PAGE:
Southeast Seattle: Feedback on bus stops and shelters

Courtesy Oran Viriyincy, Flickr cc

During our recent conversations with community members in southeast Seattle, we asked which bus stops are used the most and how they could be improved. Surprisingly, the people we heard from didn’t express big demands related to stops, rider amenities, or pedestrian improvements. The only exception was stops and sidewalks along Renton Avenue S where the 106 travels. People told us about 106 buses passing them by without seeing them, and said there is a lack of shelters, lighting, and a feeling of safety. What do you think?

The other big concern we heard about is stops that are not clean. People especially complained about stops in downtown Seattle and along Rainier Avenue S being dirty and unpleasant.

In general, people said they feel safe at transfer points. Two areas that were highlighted as feeling less safe are the bus stop at MLK and Edmunds that connects Link riders to Route 39, and the Othello Station at New Holly. For most, the presence of Sound Transit security officers at Link stations makes them feel safer; bus riders are most concerned about the behavior of other riders and a lack of security presence.

Overall, people appreciate the shelters and benches that have been installed and look forward to additional shelters that are planned. If improvements could be made, more shelters and benches would be appreciated.

Did you know Metro has invested in updates to bus stops in the Rainier Valley over the past several years? We have added 13 new, lighted shelters, benches, and security improvements. We put new lighting at 29 bus shelters along MLK. We also constructed a new bus shelter at Rainier Avenue South and South Rose Street. By the end of 2013, bus zones at Rainier and Stevens Plaza, lighting at the Mount Baker Transit Center, and signage at Rainier Avenue South and MLK will be improved. By the end of this year, riders will benefit from “real-time” bus information along Rainier Avenue South at 10 key stops thanks to the work of the City of Seattle.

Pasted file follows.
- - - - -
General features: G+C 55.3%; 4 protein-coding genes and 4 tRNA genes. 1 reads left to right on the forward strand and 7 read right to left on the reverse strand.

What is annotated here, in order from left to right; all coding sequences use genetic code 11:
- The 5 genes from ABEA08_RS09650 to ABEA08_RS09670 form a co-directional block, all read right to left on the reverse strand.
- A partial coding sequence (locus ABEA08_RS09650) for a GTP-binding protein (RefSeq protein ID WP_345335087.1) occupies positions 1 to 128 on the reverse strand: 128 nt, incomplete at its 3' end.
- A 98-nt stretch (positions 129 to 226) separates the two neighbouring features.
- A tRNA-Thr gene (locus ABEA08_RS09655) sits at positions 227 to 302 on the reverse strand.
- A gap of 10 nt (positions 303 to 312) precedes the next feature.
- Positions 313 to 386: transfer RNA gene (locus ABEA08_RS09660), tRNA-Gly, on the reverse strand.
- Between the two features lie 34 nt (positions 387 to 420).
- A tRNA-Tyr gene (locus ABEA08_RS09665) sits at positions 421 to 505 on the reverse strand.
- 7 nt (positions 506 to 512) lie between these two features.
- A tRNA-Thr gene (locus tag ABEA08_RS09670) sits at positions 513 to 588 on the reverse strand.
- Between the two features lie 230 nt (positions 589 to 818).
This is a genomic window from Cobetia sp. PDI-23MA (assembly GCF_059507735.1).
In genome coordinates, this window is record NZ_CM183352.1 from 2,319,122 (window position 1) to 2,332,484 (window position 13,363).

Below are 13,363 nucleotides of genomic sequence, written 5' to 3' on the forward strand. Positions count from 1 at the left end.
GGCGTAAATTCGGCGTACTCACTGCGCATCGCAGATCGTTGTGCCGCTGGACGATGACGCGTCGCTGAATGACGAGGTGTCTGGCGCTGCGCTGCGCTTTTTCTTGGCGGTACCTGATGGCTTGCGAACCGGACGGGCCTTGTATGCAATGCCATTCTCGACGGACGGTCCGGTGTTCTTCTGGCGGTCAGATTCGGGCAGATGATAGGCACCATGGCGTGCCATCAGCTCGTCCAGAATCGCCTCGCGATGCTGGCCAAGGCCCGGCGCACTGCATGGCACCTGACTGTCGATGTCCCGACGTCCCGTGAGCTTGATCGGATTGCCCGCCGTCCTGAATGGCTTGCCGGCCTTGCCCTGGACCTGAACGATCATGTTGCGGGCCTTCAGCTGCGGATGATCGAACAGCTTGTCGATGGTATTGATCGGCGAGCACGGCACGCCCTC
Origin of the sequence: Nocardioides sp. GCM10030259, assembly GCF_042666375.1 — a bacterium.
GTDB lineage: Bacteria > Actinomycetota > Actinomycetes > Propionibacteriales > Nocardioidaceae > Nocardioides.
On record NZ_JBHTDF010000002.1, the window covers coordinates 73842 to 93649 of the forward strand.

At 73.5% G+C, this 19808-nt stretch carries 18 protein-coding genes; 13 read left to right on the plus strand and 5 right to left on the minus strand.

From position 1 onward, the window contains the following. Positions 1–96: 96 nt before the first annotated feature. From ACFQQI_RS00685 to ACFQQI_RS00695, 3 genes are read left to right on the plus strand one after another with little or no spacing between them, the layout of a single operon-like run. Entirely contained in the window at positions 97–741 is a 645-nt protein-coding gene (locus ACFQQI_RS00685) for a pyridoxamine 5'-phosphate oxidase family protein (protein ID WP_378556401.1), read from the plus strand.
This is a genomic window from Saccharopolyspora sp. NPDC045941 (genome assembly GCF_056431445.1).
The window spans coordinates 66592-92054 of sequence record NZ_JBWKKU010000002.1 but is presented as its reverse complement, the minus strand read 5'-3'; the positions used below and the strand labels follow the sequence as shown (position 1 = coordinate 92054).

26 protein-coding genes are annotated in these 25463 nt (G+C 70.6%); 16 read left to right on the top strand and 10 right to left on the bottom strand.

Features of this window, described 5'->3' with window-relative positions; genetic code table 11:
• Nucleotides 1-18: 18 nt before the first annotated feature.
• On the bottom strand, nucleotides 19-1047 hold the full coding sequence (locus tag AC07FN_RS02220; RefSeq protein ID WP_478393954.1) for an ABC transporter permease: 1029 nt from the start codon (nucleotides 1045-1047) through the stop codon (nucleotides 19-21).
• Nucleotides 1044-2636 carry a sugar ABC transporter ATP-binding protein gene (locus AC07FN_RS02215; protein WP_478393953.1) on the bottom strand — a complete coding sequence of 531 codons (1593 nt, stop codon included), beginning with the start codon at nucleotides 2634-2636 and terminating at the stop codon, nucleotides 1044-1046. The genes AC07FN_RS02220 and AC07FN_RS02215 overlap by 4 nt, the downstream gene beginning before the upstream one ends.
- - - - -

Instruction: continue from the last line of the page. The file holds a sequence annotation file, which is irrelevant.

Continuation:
Safety concerns are more than an issue of stop design. How would you address these concerns at stops in the Valley? Are there other improvements that could be made to facilities and transfer points you use? Tell us your ideas by commenting on this post.

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2 thoughts on “Southeast Seattle: Feedback on bus stops and shelters

  1. I think this is more of a “build it and they will come” issue. People generally don’t know they want something until it’s provided, so continuing to improve the experience at bus stops, the experience getting to bus stops, and reliable on-time bus service is still paramount.

    Things like a trip planner using a touch-tone system for cell phones, bus stop QR codes that connect smart phone users directly to OneBusAway information, and wider deployment of GIS-based bus tracking are innovative tools that bus riders don’t think about or ask for now, but will completely rely on once the technology is deployed.

  2. Drivers in many areas don’t see people at bus stops or drive on by as if they didn’t. It’s a systemic problem. Even downtown. Even in broad daylight. I’ve complained repeatedly and it’s like talking to a brick wall because no matter what the situation, they put it back on you for “not being obvious enough” – what are you supposed to do, wear flashing lights or flags and jump up and down in the street? Not all of us are even physically capable of that or even simply running from the benches for the bus as it careens full speed toward MAYBE stopping. It’s one Metro desperately needs to address, somehow, and standardize as to what constitutes a waiting passenger and adequate attempt/attention from the driver toward looking for passengers.

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